Anthony “vanity” Malaspina (US)

Loic “effys” Sauvageau (CA)

Erik “penny” Penny (CA)

Jordan “Zellsis” Montemurro (US) 

Maxim “wippie” Shepelev (RU)



Team Liquid 

After a bloodbath Challengers 2 Playoffs, both teams that will be representing EMEA at Iceland will come from the European region. After the initial transition period of integrating CS:GO prodigy Elias “Jamppi” Olkkonen into the roster, Team Liquid started to improve immeasurably; eventually solidifying themselves as the best EMEA team by beating BBL, Oxygen, FPX and Fnatic. There is nothing more frightening than having to go up against the headshot machine Adil “ScreaM” Benrlitom. But, now with the team’s newfound creativity and structure, this roster is undoubtedly one of the best in the world. They are expected to make it pretty deep into the competition at VCT Stage 2 Masters: Reykjavik.


Dom “soulcas” Sulcas (UK)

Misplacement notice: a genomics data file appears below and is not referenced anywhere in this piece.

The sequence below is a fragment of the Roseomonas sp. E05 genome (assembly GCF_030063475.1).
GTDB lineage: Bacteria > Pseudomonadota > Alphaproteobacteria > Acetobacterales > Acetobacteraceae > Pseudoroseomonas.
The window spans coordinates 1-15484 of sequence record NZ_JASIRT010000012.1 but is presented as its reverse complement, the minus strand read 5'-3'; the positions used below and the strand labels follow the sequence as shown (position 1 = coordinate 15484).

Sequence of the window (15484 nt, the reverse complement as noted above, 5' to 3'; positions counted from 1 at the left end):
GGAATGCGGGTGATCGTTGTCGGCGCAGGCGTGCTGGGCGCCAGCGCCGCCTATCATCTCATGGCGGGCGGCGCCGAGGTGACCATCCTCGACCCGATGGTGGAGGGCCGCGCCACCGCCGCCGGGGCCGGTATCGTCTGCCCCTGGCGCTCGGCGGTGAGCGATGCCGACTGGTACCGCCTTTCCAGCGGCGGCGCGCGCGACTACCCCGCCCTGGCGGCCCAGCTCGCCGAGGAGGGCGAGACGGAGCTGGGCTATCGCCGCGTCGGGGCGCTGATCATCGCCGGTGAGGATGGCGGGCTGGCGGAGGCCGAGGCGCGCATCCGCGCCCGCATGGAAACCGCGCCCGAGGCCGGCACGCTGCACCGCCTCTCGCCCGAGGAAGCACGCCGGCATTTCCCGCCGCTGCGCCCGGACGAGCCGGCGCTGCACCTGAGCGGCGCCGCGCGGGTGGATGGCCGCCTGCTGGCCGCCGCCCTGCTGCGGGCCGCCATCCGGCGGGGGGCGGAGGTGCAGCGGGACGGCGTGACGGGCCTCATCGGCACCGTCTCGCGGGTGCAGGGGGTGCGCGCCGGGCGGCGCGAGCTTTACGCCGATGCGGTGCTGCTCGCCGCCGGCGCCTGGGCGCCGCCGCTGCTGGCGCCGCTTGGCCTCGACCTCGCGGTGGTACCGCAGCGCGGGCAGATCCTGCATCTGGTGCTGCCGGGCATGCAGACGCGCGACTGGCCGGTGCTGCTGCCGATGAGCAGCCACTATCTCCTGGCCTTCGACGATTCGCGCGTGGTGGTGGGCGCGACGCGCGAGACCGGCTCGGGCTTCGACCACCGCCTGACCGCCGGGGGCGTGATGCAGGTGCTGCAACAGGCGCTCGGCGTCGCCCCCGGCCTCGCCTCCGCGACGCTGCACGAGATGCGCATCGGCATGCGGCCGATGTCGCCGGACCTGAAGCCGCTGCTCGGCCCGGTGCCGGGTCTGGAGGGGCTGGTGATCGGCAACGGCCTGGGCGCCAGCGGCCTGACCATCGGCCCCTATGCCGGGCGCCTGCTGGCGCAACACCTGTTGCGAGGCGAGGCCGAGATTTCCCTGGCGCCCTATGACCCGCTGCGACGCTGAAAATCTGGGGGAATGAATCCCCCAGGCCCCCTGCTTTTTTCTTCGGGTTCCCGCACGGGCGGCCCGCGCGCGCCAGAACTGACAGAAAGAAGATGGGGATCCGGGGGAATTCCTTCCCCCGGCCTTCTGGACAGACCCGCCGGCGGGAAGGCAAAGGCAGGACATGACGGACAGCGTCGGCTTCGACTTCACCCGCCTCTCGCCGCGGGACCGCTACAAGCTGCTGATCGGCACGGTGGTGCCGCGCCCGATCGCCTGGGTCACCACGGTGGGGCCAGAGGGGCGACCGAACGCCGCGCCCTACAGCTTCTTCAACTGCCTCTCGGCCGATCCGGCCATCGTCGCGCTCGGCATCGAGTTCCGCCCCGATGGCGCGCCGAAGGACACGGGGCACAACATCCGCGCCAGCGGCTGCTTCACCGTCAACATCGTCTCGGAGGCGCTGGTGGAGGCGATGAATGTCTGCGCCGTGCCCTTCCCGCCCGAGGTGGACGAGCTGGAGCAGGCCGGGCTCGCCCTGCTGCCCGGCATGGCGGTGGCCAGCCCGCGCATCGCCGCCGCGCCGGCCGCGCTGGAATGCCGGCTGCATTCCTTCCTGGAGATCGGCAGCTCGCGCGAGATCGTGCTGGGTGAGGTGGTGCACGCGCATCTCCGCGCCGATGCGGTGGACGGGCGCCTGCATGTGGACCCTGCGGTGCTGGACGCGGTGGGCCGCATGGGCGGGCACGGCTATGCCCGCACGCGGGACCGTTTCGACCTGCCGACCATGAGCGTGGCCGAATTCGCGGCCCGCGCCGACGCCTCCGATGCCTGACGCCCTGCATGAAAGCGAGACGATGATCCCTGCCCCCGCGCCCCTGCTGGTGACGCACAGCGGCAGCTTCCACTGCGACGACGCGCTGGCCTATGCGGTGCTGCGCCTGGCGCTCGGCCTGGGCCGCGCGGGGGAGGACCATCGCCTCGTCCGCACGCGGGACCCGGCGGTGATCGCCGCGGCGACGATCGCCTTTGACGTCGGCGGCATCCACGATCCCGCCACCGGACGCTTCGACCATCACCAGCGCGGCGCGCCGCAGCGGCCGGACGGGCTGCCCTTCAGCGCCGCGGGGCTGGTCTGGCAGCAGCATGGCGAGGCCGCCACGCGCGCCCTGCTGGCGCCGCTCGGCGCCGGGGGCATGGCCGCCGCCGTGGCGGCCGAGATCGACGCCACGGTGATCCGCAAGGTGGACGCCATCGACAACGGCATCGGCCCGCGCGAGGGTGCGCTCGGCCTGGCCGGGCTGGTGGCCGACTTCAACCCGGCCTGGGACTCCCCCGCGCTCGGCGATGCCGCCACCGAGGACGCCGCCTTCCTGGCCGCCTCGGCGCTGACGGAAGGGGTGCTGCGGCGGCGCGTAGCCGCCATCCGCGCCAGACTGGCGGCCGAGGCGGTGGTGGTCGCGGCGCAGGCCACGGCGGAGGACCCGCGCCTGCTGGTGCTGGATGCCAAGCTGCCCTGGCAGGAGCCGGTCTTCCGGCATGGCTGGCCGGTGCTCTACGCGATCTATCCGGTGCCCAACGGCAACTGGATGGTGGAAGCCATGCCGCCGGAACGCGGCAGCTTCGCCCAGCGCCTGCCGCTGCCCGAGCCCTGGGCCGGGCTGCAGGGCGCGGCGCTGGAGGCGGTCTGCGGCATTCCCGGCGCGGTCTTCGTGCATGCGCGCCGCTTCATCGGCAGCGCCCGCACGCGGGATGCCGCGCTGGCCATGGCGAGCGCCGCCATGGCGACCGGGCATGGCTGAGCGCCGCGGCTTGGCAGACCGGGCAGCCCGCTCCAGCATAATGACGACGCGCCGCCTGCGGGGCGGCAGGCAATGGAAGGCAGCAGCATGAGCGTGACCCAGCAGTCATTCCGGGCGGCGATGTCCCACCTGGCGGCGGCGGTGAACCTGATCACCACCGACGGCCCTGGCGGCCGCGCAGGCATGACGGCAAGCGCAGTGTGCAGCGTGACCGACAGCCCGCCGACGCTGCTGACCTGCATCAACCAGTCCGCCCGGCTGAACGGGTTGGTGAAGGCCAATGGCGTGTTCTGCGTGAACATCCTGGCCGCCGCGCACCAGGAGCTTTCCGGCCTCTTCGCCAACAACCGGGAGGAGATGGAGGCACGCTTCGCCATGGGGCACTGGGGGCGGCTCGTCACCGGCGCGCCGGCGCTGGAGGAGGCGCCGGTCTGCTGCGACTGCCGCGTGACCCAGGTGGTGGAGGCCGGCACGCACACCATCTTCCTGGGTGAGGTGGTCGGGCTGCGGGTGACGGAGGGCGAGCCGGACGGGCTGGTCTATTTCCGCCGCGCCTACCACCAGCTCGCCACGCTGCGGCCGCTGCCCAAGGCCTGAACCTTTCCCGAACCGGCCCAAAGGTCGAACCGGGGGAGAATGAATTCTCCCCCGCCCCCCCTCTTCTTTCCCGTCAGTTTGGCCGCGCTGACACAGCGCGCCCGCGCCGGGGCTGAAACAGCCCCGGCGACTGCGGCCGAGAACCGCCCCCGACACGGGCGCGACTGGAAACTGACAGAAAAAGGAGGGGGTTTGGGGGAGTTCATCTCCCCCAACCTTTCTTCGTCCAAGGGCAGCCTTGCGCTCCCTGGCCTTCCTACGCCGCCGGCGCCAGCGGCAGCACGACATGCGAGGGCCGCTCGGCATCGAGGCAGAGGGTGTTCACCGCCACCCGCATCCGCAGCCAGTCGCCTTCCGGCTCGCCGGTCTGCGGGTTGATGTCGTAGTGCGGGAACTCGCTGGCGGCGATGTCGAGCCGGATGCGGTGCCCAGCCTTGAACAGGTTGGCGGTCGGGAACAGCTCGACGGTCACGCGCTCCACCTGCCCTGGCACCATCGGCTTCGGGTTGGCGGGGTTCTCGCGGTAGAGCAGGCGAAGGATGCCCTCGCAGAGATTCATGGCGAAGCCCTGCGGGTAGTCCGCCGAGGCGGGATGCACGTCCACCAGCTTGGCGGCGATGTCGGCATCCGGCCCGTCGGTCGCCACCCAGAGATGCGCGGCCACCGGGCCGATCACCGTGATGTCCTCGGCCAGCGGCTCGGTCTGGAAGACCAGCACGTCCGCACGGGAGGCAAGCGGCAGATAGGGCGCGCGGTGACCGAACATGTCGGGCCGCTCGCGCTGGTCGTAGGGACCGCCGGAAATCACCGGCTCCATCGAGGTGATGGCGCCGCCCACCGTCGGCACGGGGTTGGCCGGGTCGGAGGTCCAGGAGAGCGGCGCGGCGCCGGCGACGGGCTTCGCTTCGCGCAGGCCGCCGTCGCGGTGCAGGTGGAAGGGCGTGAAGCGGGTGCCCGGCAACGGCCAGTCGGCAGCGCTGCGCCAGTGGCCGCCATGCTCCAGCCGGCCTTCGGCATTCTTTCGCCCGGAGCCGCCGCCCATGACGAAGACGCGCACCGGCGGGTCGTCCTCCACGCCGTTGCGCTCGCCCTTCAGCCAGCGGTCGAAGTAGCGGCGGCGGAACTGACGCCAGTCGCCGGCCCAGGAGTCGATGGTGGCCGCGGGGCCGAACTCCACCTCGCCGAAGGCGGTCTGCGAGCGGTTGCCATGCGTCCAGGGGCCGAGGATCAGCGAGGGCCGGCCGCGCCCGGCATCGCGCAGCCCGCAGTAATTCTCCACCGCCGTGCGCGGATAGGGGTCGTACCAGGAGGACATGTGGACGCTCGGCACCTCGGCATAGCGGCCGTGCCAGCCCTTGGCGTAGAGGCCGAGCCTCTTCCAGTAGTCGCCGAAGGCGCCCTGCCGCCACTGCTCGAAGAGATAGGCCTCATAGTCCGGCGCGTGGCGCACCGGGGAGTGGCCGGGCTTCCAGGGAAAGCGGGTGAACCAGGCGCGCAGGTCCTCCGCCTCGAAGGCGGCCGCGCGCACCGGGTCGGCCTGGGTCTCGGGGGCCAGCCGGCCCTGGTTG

James “Kryptix” Affleck (UK)

Travis “L1NK” Mendoza (UK)

Adil “ScreaM” Benrlitom (BE)

Elias “Jamppi” Olkkonen (FI)



Fnatic peaked at the perfect time. After some below par results in early 2021, the org decided to make some changes and bring in Nikita “Derke” Sirmitev and Martin “Magnum” Peňkov. With just two days of practice under their belt, the new members made an immediate impact and managed to ride the momentum all the way to the finals of the EMEA Challengers Playoffs. Although they fell to Team Liquid in their best-of-five rematch, Fnatic proved themselves to be one of the most creative and structured teams in the region. Their star player Derke has the potential to rival some of the world’s best at VCT Stage 2 Masters: Reykjavik.


Jake “Boaster” Howlett (UK)

Domagoj “Doma” Fancev (HR)

James “Mistic” Orfila (UK)

Nikita “Derke” Sirmitev (FI)